There’s a reality about motherhood few people seem to talk about. Babies are little people. That means they have emotions and desires, weaknesses and fears. They hurt. They have bad days. They have a sense of humor. They can feel a sense of accomplishment or frustration; security or insecurity; boredom or inundation. And sometimes babies are just overwhelmed. Sometimes they don’t know what they want or how to communicate what they need. Just. Like. Adults. Just like you and me.
It seems to me that parenting has little to do with “knowing how to take care of babies” (or kids, or teens) and it has a whole heck of a lot to do with forging a relationship with your particular baby (kid/teen). There are no methods that work for everyone. Babies are not robots. Parenting isn’t a chemistry lab experiment where, if you mix the right ingredients: poof! You made an A+ baby! We have tricks and tips that we pick up along the way and some methods of parenting are more conducive to raising a child who is curious, strong and emotionally stable; however, there are no guarantees.
But here’s something else about babies-as-people. Babies have willpower. What does that mean? No matter how you parent, a large part of why your baby grows up the way she does has to do with how your baby WANTS to be. There is nature. There is nurture. And there is choice. The baby-person forges her own path.
So, basically, you don’t control your baby. And you shouldn’t. Your baby is a person and people shouldn’t be controlled. Not if you want to have happy, healthy, vibrant relationships with them, anyways.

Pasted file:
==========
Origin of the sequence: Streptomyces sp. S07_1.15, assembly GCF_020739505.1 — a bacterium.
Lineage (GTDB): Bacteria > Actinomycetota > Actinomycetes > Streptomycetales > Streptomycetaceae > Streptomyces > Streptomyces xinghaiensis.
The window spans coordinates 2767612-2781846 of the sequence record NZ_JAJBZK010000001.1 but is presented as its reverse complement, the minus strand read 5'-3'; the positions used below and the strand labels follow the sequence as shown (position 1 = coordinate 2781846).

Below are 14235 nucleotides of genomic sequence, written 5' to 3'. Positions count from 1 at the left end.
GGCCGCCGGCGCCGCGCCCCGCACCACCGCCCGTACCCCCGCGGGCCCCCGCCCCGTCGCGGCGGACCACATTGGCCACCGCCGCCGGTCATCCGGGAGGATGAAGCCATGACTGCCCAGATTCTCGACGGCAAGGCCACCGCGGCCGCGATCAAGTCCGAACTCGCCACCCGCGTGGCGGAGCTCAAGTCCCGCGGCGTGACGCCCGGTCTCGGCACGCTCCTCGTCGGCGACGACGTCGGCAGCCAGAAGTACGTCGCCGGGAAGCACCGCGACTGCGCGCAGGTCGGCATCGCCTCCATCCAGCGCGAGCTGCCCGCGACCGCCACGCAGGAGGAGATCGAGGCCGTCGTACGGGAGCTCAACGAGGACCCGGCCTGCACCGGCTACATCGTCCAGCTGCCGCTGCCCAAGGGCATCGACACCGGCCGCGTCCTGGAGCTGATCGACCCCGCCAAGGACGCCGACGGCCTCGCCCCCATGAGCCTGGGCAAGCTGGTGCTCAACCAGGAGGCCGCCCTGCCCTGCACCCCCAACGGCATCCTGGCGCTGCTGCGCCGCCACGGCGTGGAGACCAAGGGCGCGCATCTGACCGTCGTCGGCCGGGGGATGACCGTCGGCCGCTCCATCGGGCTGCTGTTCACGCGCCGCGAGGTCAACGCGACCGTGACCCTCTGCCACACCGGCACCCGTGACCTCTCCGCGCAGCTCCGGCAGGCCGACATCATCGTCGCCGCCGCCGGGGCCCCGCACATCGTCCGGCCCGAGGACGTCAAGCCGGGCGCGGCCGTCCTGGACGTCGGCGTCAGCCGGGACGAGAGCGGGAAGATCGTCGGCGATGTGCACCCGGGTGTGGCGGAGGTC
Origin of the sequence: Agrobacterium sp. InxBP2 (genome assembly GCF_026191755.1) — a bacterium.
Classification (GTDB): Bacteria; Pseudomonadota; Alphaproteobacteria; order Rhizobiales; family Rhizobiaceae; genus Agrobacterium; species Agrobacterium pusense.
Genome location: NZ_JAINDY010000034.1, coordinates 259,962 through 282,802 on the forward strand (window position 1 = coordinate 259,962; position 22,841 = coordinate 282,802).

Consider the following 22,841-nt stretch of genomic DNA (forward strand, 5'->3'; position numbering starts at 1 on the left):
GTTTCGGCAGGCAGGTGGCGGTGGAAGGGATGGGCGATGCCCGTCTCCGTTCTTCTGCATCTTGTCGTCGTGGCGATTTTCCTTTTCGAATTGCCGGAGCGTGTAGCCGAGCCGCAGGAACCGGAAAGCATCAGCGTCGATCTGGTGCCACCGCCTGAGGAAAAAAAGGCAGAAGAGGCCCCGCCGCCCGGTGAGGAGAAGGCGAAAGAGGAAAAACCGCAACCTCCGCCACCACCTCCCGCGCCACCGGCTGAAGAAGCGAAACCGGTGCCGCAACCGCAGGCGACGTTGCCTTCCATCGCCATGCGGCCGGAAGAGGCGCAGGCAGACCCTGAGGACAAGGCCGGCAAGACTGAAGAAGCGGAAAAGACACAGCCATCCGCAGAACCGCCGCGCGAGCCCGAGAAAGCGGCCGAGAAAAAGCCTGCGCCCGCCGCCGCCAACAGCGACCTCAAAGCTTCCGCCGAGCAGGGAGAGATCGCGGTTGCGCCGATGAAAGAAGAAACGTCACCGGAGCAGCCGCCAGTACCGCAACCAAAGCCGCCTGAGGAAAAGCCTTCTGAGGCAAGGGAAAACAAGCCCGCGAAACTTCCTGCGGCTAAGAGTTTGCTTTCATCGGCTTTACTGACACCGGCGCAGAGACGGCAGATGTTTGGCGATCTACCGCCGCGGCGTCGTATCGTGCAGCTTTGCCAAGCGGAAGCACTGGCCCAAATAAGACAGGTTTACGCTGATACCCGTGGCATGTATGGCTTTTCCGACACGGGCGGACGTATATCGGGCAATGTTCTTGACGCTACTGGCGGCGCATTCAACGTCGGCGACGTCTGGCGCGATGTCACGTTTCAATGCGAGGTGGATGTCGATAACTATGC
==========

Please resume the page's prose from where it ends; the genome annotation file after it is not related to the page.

This is something that’s hard for me to keep in mind, though. I spend soooooo much time and energy on parenting that it’s sometimes hard to remember my role in Phoebe’s life is not to “complete” her, but to support her. She’s not a recipe that needs to be mixed “just so” and baked at the right temperature until the toothpick I stick in her comes out clean. Babies aren’t projects. There is no “finish” with parenting. There is no goal where, when you reach it, you can pat yourself on the back: “Good job, me! My baby’s in an Ivy League school and calls me every week to talk about how exciting her perfect life is.” This is damned foolishness. Yes. Damned. Because this kind of idolatry leads away from the truth and grace of God.
How do I measure myself as a parent? If there is no scale of perfection, how do I know if I’m doing well? How do I know if I’m doing a good job?
The truth is, we are never perfect. Because relationships with PEOPLE are complex and difficult. Relationships with baby-people are no different. As a parent, I try not to expect Phoebe to be perfect. I understand that both of us have good and bad moments…good and bad days. When I speak to her harshly or get frustrated with her, I apologize afterwards. And when she’s being moody or upset for no apparent reason, I try to calmly step into the moment and try seeing things from her perspective. How wild the world must seem! How frustrating it must be to grow so quickly and have so many feelings, but have no way to communicate them! How scary it must be to try something new, like crawling, and get hurt by falling; and how brave of her to keep trying, even when she’s scared, even when she is unsure of herself.
I feel so many things for my baby that it’s hard to separate them out and name them all. I’m afraid I won’t be enough for her. I’m exhausted because sometimes I feel like she takes everything I am and there’s nothing left. I always am thinking about her. I’m always aware of her. She touches me deeper than I ever dreamed possible. She forces me to grow and dig deep; while I thought I was going to be the one helping her grow, I see in fact that we are growing together. Crawling along. Bashing our faces into things, crying, embracing, and carrying on.
The reason parenting is so hard and challenging is because I’ve allowed my baby to know me without my armor on. I’ve allowed her to touch me in my innermost heart where I have the most fragile feelings and the most rugged fears. I’ve allowed her to see me in the raw, with all my imperfections, for who I am at my core. And even though we have difficult moments, this truth remains: there is something altogether sweet and graceful about a baby’s unrequited love. My baby doesn’t need me to be perfect. She just needs me.
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